Make easy hummus without tahini using dried chickpeas for the most flavorful and creamy homemade dip that’s easier than you think to whip up at home.
How do you make hummus without tahini from dried chickpeas? First soak the chickpeas overnight, rinse them, fill a large pot with water, add the chickpeas, salt to taste, boil for 5 minutes, simmer for an hour or until soft. Then turn them into creamy and delicious hummus in a food processor with water, olive oil, lemon juice, ground cumin and garlic.
There are plenty of reasons to love chickpeas. They’re deliciously nutty tasting but mild enough to pair well with a variety of seasonings. Plus, these pulses are shelf-stable when they’re dried or canned, making them easy to store and transport. In addition, chickpeas provide plant-based protein, making them a great option for vegan and vegetarian eaters. And finally, you can eat chickpeas in a wide variety of dishes. From crispy baked chickpeas that are addicting as a crunchy snack to creamy whipped hummus, the humble chickpea is a true powerhouse in the kitchen.
Today we’re covering exactly how to transform dried chickpeas into the creamiest hummus without tahini. The result is amazingly simple but delicious with warm pita or your favorite crunchy veggies for dipping.
What are Chickpeas?
Chickpeas, also called garbanzo beans, are a member of the legume family. In fact, these humble beans have been harvested for at least 7500 years, making them one of the earliest known cultivated legume crops. Chickpeas are common in cuisines in Asia and the middle east, especially India and Israel. You’ll also find chickpeas in many Mediterranean dishes, including those from Italy and North Africa. They’re a healthy protein source that’s easy to prepare.
Canned vs. Dried Chickpeas
The two most common ways you’ll find chickpeas sold at the grocery store are canned and dried. canned chickpeas have been precooked and preserved in a liquid called aquafaba. These are ready to eat straight out of the can, though you probably want to drain and rinse them first to remove some of the canning liquid.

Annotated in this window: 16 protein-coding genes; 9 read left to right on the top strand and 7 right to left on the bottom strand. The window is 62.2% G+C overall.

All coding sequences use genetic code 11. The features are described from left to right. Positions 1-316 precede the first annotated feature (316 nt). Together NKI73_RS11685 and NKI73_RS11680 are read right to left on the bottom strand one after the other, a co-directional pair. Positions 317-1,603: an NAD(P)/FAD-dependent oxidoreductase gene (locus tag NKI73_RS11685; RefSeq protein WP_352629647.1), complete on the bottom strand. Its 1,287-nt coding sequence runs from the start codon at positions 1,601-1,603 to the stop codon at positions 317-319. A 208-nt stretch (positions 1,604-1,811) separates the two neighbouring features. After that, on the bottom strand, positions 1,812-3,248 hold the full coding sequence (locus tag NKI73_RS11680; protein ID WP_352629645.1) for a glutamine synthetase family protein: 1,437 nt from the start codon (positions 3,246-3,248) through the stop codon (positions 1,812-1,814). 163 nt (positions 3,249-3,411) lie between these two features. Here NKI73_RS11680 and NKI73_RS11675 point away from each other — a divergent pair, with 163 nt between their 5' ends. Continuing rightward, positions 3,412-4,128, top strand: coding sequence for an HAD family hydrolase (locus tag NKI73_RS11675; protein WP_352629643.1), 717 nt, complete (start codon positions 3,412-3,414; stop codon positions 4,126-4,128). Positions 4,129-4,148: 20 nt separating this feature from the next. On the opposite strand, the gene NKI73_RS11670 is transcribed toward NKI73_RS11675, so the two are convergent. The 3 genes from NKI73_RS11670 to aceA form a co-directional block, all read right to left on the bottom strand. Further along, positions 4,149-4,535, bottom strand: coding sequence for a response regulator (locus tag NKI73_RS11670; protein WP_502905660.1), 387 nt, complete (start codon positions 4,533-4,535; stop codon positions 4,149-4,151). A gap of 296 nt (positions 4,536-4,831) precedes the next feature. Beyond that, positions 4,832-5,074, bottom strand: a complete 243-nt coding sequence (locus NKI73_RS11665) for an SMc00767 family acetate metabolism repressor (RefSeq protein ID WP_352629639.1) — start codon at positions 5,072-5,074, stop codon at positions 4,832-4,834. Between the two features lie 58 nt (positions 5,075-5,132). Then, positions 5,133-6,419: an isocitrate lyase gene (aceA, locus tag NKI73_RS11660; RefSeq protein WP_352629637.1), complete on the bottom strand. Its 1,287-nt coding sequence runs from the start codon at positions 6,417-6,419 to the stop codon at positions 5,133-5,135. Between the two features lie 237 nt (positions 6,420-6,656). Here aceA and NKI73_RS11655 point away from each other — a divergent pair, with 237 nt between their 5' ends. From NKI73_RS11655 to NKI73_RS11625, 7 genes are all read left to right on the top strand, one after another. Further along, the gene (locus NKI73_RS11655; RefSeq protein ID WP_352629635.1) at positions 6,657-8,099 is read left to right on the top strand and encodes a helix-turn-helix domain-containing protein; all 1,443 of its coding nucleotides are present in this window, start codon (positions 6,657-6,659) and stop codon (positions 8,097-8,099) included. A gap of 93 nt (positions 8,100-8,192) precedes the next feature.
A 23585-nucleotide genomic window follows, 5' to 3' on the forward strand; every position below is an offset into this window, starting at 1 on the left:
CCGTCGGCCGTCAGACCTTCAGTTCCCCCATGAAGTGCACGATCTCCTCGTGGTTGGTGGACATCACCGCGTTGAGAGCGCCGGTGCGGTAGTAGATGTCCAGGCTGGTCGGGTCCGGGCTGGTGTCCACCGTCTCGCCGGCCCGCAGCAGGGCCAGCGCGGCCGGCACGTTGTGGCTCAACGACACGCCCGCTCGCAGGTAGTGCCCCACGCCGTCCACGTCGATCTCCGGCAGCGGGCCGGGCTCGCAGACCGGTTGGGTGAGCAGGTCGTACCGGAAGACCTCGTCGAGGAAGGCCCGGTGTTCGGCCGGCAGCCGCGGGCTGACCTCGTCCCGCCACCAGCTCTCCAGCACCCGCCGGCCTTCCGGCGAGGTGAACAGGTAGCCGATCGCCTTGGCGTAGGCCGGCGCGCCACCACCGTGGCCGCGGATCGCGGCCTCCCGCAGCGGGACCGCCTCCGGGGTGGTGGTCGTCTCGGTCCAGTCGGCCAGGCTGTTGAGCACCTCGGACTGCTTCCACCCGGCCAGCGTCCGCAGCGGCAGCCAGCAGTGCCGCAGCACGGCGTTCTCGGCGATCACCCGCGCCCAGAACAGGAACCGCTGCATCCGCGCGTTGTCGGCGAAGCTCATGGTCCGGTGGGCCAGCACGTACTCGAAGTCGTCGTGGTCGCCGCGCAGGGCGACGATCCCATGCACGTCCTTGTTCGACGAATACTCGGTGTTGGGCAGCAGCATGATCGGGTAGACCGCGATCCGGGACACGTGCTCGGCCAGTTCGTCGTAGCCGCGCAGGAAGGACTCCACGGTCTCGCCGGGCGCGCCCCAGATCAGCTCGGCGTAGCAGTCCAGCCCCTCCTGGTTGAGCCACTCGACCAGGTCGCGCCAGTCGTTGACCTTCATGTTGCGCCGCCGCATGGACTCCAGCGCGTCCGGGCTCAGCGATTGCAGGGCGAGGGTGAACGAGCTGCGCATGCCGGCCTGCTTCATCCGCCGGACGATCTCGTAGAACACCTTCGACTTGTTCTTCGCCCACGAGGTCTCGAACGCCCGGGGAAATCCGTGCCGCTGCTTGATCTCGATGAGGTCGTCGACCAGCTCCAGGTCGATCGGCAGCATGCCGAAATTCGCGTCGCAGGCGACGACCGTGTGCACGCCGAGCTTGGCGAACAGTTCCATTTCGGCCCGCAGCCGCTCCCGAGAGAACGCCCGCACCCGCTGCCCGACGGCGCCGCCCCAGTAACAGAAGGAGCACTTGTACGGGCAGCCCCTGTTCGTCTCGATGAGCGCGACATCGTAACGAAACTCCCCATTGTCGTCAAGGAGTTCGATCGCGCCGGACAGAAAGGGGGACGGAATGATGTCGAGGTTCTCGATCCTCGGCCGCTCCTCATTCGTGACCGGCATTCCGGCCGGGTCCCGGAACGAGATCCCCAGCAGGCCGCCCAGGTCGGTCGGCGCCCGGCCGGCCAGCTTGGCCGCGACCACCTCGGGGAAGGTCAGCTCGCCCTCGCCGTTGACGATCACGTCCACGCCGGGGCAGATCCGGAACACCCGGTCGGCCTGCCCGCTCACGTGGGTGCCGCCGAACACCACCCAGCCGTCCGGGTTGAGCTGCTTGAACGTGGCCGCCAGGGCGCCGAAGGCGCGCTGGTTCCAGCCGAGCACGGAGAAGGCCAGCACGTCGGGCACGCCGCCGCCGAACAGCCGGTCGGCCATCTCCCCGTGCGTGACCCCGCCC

Dried chickpeas, on the other hand, are minimally processed. They have been harvested, shelled, and dried for preservation. Before you can eat dried chickpeas, they must be soaked and cooked.
The flavor isn’t much different once dried and canned chickpeas are cooked. However, for dishes like hummus without tahini, where the chickpea is really the star of the show, you can taste a world of flavor when you use dried chickpeas instead of canned.
How to soak dried chickpeas for perfect cooking
It’s easier than you might imagine to turn hard, dried chickpeas into a creamy hummus without tahini. Here are the three tips to keep in mind when you’re cooking with dried chickpeas:
- Soak them well: The best way to soften up chickpeas before cooking them is by soaking them in plenty of water. You can do this one of two ways:
- The long soaking method means you’ll cover the beans with water and soak them for at least 8 hours and up to overnight. You’ll need to add more water at several intervals during the soak as the chickpeas absorb water and grow in size (up to three times their original size).
- The short soaking method means you’ll add the chickpeas to a large pot and cover them with several inches of water. Bring the water to a rolling boiling for a full five minutes. Turn off the heat and let the beans soak for one hour.
- Drain and rinse: Whether you select the long or short soaking method, it’s important drain the chickpeas and rinse them well. You do not want to cook the chickpeas in the brining water, which is full of added starches that came off the chickpeas during soaking.
Making Hummus without Tahini from Dried Chickpeas
After you have chosen your cooking method, you can cook the dried chickpeas and make a deliciously light and creamy hummus without tahini. Here are the steps to follow:
- 1 pound of dried chickpeas
Hummus without Tahini
- 4 tablespoons of water
- 2 tablespoons of olive oil
- 1 tablespoon of lemon juice
- 3/4 teaspoon of ground cumin
- 1/2 teaspoon of salt
- 1 minced clove of garlic
Prepping the chickpeas
Step 1: Sort through the chickpeas